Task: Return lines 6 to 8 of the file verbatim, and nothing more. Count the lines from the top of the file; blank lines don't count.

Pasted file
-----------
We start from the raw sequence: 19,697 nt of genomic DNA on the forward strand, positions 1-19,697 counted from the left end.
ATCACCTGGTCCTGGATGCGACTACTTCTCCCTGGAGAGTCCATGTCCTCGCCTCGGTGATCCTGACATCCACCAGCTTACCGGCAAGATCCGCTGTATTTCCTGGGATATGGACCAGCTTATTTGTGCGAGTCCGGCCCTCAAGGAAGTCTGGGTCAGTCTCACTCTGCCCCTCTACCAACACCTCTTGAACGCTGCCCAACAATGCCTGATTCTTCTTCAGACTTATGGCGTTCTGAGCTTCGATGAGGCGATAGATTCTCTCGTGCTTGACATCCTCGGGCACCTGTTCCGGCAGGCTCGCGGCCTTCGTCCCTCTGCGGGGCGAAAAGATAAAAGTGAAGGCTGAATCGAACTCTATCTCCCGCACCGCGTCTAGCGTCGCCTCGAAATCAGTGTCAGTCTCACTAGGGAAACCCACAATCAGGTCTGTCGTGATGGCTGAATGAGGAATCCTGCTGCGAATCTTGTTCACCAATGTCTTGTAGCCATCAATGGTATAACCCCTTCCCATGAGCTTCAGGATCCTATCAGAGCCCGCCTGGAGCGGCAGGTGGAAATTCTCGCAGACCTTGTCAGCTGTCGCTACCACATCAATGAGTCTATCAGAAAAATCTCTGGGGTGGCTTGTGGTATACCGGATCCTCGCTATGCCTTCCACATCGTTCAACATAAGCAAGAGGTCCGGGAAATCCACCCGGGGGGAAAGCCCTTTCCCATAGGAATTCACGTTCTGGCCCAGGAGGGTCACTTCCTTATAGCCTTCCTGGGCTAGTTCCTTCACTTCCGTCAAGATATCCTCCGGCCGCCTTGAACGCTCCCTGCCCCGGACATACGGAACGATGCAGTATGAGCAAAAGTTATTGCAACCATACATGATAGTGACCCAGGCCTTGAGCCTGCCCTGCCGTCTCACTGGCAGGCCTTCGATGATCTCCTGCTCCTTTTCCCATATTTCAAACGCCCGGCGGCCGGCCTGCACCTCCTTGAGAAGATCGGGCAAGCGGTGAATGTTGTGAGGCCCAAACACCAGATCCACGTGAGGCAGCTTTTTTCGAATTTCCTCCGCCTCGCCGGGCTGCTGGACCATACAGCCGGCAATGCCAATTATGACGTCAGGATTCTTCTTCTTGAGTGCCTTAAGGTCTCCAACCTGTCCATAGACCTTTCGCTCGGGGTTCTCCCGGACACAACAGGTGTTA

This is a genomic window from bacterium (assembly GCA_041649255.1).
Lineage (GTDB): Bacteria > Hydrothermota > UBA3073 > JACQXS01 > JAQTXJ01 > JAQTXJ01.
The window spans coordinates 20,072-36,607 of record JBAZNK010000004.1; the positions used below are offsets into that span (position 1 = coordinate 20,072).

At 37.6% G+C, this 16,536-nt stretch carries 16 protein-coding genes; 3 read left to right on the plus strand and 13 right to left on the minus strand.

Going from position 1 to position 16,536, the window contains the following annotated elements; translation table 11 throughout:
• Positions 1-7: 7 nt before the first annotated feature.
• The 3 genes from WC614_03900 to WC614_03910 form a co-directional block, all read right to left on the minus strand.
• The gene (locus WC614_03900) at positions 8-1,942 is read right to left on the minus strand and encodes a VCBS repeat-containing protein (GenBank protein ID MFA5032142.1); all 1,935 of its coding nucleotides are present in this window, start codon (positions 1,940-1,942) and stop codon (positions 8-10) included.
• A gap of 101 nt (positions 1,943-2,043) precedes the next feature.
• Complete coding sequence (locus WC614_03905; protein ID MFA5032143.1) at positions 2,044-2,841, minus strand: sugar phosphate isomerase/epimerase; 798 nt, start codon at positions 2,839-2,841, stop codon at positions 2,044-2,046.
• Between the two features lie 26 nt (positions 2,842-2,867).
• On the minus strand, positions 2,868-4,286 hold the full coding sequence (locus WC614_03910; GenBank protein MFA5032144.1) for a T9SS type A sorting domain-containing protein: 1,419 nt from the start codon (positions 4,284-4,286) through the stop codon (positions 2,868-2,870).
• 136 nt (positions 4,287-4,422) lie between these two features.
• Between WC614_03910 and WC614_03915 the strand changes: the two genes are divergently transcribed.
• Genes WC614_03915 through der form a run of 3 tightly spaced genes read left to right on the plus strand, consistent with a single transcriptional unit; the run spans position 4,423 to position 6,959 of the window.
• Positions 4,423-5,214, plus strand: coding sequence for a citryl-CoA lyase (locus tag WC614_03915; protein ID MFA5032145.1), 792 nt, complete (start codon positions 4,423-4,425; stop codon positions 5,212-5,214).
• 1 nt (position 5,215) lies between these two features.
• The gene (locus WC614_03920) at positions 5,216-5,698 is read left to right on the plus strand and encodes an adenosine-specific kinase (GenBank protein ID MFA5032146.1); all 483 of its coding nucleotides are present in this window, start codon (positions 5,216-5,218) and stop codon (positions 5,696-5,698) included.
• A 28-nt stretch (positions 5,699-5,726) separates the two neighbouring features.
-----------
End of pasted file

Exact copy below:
At 37.6% G+C, this 16,536-nt stretch carries 16 protein-coding genes; 3 read left to right on the plus strand and 13 right to left on the minus strand.

Going from position 1 to position 16,536, the window contains the following annotated elements; translation table 11 throughout:
• Positions 1-7: 7 nt before the first annotated feature.